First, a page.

Apple has also made Mac Pro build-to-order processor and GPU upgrades much more affordable for pro users who need higher-end specs than the base machines provide.


Upgrading the new 3.5GHz entry-level 6-core Mac Pro to the 3.0GHz 8-core processor now costs $800, while upgrading to the 2.7GHz 12-core machine costs $2,000. Prior to today, the 8-core upgrade was priced at $1,500, and the 12-core upgrade was priced at $3,000.

GPU upgrades are also more affordable. With the 6-core machine, upgrading from the stock dual AMD FirePro D500 to the FirePro D700 now costs $200, an upgrade that was previously priced at $600. The GPU upgrade isn't necessary on the new stock 8-core machine, as it ships with the D700s.

RAM and flash storage upgrade pricing has not changed, however. It continues to cost $400 to upgrade to 32GB RAM and $1,200 to upgrade to 64GB RAM. 512GB flash storage is available for $200, and the 1TB flash storage upgrade costs $600. Prices on flash storage were lowered back in October alongside the launch of the new MacBook Pro.

All in all, a maxed out Mac Pro machine with a 12-core processor, 64GB RAM, 1TB flash storage, and dual AMD FirePro D700 GPUs will now cost $6,999 instead of $9,599.

The Mac Pro lineup has not gained any refreshed or updated hardware -- all that's changed is configuration and price. The machines continue to use Ivy Bridge E Xeon processors, dual AMD FirePro GPUs, and Thunderbolt 2.

Apple's reconfigured Mac Pros are available starting today from the online Apple Store and Apple retail stores. The 6-core model can be purchased immediately, but the 8-core model is listed as "currently unavailable."

Today's price drops come ahead of a promised overhauled Mac Pro that will be introduced sometime after this year. Apple is working on a high-end high-throughput modular Mac Pro system that will facilitate regular upgrades to meet the needs of Apple's pro user base.

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New Mac Pro Lineup Now Available on Apple Store, But 8-Core Model Currently Unavailable Online

Following a surprise Mac Pro update today, Apple has now listed the "new" models on its online store. Essentially, this is just a pricing adjustment: the former $3,999 model is now the $2,999 base model, while the previously built-to-order 8-core model with dual D700 GPUs is now the high-end stock configuration.


The base model Mac Pro with a 3.5GHz 6-core Intel Xeon E5 processor, dual AMD FirePro D500 GPUs, and 16GB of RAM is available to purchase now for $2,999 online and at select Apple Stores in the United States, Canada, and select other countries. Online orders ship in as little as one business day.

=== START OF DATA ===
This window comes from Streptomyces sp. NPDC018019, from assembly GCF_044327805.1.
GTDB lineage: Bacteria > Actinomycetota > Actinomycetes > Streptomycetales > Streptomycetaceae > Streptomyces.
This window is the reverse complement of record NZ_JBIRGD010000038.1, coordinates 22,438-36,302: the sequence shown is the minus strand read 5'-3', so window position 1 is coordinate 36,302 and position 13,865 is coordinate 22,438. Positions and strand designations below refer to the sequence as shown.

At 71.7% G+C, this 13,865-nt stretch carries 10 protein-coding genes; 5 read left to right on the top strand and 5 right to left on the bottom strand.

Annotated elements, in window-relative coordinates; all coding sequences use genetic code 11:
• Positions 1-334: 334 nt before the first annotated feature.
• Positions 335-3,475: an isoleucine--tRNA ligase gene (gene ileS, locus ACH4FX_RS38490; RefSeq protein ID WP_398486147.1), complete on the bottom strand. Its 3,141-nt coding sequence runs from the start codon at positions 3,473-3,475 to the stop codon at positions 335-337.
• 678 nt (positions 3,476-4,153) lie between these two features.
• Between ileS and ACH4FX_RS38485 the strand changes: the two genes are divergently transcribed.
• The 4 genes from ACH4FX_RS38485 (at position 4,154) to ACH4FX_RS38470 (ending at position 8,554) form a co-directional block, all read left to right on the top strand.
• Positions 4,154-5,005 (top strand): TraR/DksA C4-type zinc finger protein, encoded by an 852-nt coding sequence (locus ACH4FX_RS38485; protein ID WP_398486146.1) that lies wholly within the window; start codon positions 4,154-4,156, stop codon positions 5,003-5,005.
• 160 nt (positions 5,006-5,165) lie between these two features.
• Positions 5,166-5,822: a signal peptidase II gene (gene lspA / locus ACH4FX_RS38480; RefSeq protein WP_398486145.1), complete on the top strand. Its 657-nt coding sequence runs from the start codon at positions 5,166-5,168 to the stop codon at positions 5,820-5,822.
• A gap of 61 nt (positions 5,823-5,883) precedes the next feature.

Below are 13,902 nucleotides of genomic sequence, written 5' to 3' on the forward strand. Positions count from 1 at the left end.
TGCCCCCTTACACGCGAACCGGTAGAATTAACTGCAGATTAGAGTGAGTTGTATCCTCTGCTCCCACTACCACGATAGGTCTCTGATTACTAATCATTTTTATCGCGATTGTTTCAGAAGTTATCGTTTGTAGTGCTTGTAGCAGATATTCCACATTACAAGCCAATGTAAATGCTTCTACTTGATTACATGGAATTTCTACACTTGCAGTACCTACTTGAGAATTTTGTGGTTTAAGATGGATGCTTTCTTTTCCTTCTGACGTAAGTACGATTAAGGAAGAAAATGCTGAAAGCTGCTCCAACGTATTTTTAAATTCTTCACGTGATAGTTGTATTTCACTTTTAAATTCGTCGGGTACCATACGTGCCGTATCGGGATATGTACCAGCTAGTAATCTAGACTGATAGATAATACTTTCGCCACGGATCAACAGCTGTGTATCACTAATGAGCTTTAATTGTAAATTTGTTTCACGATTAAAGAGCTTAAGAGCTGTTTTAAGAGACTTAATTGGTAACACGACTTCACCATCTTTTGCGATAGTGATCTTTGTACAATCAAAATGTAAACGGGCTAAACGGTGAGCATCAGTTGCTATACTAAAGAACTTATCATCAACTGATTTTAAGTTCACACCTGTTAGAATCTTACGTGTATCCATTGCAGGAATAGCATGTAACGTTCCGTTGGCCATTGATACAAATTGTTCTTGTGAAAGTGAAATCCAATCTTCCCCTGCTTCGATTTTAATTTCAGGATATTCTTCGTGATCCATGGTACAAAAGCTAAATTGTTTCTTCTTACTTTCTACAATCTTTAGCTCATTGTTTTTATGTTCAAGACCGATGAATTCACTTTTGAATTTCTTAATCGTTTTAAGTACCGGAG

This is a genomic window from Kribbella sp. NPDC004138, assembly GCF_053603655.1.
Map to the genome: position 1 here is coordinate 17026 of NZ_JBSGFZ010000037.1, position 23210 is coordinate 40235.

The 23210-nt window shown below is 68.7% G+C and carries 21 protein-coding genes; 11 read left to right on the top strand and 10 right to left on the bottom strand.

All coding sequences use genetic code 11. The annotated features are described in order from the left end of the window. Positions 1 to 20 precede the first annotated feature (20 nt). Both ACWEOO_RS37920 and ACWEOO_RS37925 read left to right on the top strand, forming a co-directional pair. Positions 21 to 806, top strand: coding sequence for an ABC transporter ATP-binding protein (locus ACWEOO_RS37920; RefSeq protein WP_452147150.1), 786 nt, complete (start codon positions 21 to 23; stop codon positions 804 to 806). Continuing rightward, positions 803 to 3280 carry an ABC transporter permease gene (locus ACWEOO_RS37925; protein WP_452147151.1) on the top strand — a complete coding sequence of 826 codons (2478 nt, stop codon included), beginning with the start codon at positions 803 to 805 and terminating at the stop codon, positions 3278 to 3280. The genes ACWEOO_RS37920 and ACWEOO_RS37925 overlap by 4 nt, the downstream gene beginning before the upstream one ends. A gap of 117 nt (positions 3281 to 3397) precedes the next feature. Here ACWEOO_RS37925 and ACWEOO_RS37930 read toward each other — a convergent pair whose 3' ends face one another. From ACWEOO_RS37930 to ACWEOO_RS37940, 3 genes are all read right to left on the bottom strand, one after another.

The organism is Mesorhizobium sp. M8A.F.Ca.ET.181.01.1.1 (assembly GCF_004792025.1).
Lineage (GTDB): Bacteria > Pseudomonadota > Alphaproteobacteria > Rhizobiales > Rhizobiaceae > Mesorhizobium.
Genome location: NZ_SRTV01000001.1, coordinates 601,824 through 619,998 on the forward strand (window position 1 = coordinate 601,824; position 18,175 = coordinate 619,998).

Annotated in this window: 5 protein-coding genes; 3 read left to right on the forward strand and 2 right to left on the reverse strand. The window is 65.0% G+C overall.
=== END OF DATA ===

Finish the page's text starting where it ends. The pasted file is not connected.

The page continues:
The higher-end model with a 3.0GHz 8-core Intel Xeon E5 processor, dual AMD FirePro D700 GPUs, and 16GB of RAM is listed as "currently unavailable" online, with no purchase button yet. Just moments ago, the model was listed as available in "30 business days," but Apple has removed that timeframe.

Today's spec bumps have raised the entry-level Mac Pro to a 6-core processor with 16GB of RAM for $2,999, compared to the former base model with a quad-core processor and 12GB of RAM. Likewise, Apple used to sell a high-end 6-core Mac Pro for $3,999, but has today bumped that model to 8-cores for the same price.

There are no other hardware changes to either model, but upgrade pricing for built-to-order configurations is now cheaper. Upgrading from 6-core to 8-core or 12-core, for example, used to be $1500 or $3000 respectively, but it is now $800 or $2000 respectively. AMD FirePro graphics upgrades are likewise cheaper.

The news came today in a collection of announcements that Apple unveiled to journalists near its headquarters in Cupertino, including a confirmation of new pro-level iMac models coming later in 2017 and a promise that the Mac Mini is still "important."

Apple also announced that it is working on a "completely rethought" version of the Mac Pro, as well as a pro display that works with the system, but Apple marketing chief Phil Schiller admitted that "you won't see any of those products this year."

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Revamped Mac Pro to Address Current Model’s Shortcomings in VR and High-End Cinema Production

In the midst of a flood of reveals and announcements surrounding the Mac Pro and iMac, Apple today gave a hint as to what the upcoming Mac Pro will be able to accomplish for high-end, professional users. Although little information was given about the revamped Mac Pro, Phil Schiller described it as the "highest-end" desktop system the company has created yet, and that it will be "designed for our demanding pro customers."

TechCrunch asked Craig Federighi, Apple's senior vice president of software engineering, what the boost in the "pro" aspect of the Mac Pro will mean for the company's power users. In response, Federighi mentioned software capabilities in the virtual reality space, as well as tasks centered on high-end cinema production.